• Avoiding 404 errors when reorganizing your site. Say you've redone your site and moved the page at www.example.com/myarticle.html to www.example.com/articles/myarticle.html. Using mod_rewrite, you can redirect www.example.com/myarticle.html to www.example.com/articles/myarticle.html so that visitors don't get 404 "not found" errors when visiting the old URL. Thanks to the flexibility of mod_rewrite, you can easily create generic rules that can map all old URLs to your new URL format.

How to use mod_rewrite

To use mod_rewrite, you create Apache directives to tell mod_rewrite what you want to do. Directives are simply configuration settings. Often you'll put these directives in a .htaccess file at the top level (document root) folder of your website. The directives then apply to your whole site.

The 2 most important mod_rewrite directives are:

  • RewriteEngine: This turns the mod_rewrite engine off or on for the current request.
  • RewriteRule: This creates a rule for rewriting one URL to another.

Try this very simple example. Create the following .htaccess file and upload it to the top level folder of your site:


RewriteEngine on
RewriteRule ^dummy\.html$ http://www.google.com/ [R=301]

This file does 2 things:

RewriteEngine on
Turns on the mod_rewrite rewriting engine.
RewriteRule ^dummy\.html$ http://www.google.com/ [R=301]
Redirects requests for the page dummy.html to Google, using a 301 HTTP redirect.

^dummy\.html$ is a regular expression. It means: "Match the start of the URL (excluding the domain name portion), followed by the text dummy.html, followed by the end of the URL". If you're new to regular expressions, here's a good introduction.

Now open your Web browser and visit the dummy.html URL on your site (for example, http://www.example.com/dummy.html). If all goes well you should be redirected to http://www.google.com.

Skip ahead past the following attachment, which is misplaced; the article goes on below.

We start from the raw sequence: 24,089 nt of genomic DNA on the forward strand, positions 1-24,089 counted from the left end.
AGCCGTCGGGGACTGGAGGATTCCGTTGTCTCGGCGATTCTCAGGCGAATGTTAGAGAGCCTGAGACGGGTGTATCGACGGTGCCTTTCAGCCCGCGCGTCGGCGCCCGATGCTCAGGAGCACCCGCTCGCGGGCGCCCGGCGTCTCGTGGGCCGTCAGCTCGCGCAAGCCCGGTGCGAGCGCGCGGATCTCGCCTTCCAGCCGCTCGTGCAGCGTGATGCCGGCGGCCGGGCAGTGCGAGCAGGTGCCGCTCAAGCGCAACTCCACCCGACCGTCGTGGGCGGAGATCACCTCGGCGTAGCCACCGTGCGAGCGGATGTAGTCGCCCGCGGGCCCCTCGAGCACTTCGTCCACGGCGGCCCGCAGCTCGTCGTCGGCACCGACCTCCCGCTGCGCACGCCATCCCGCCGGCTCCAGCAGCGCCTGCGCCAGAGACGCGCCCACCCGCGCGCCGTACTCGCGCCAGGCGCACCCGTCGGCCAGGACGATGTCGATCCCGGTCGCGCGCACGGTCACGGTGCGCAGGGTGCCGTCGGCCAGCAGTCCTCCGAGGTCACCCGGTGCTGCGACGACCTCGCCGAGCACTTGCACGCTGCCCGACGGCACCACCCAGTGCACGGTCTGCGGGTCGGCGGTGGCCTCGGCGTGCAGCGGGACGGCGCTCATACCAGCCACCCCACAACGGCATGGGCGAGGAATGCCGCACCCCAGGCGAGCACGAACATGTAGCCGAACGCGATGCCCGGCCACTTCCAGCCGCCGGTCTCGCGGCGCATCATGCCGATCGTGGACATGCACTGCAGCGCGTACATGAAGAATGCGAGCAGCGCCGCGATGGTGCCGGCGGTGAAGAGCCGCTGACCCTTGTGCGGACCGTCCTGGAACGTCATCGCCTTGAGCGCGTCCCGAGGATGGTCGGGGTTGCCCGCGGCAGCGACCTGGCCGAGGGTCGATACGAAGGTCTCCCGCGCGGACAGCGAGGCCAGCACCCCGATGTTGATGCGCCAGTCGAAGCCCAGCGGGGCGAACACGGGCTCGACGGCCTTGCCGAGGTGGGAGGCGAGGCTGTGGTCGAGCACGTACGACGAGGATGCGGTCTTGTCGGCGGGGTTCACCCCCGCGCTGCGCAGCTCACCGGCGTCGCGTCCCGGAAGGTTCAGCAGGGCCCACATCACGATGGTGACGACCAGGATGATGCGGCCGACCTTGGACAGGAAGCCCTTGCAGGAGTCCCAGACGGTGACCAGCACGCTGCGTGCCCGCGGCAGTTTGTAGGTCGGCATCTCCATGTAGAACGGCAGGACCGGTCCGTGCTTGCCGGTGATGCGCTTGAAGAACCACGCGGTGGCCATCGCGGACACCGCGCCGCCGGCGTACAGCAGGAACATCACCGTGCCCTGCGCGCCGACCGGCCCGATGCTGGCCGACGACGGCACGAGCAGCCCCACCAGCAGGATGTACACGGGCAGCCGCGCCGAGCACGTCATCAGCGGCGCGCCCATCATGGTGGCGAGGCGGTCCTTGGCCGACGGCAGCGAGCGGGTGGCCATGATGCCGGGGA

If you get a 404 Not Found error then it's likely that mod_rewrite hasn't been enabled on your Web server or website. Ask your hosting company if they can turn it on for you.

How RewriteRule works

You use the RewriteRule directive to create rewriting rules. The general syntax of the directive is:


RewriteRule Pattern Substitution [Optional Flags]
  • Pattern is a regular expression pattern. If a URL matches this pattern, the rule is processed. Otherwise, the rule is skipped.
  • Substitution is the new URL to use instead of the matched URL.
  • [Optional Flags] are one or more flags that let you alter the behaviour of the rule. More on flags later.

You can add as many RewriteRule lines as you like to your .htaccess file. mod_rewrite works through the rules one at a time, processing any rules that match the requested URL.

If a rule rewrites the requested URL to a new URL, that new URL is then used from that point onward in the .htaccess file, and might be matched by another RewriteRule further down the file. (If you don't want this to happen you can use the L ("last") rule, described in a moment.)

A few mod_rewrite examples

There's a lot more to mod_rewrite than the simple example just shown. The easiest way to explain mod_rewrite is by looking at a few practical examples, which you'll do in the following sections.

Example 1: Avoiding 404 errors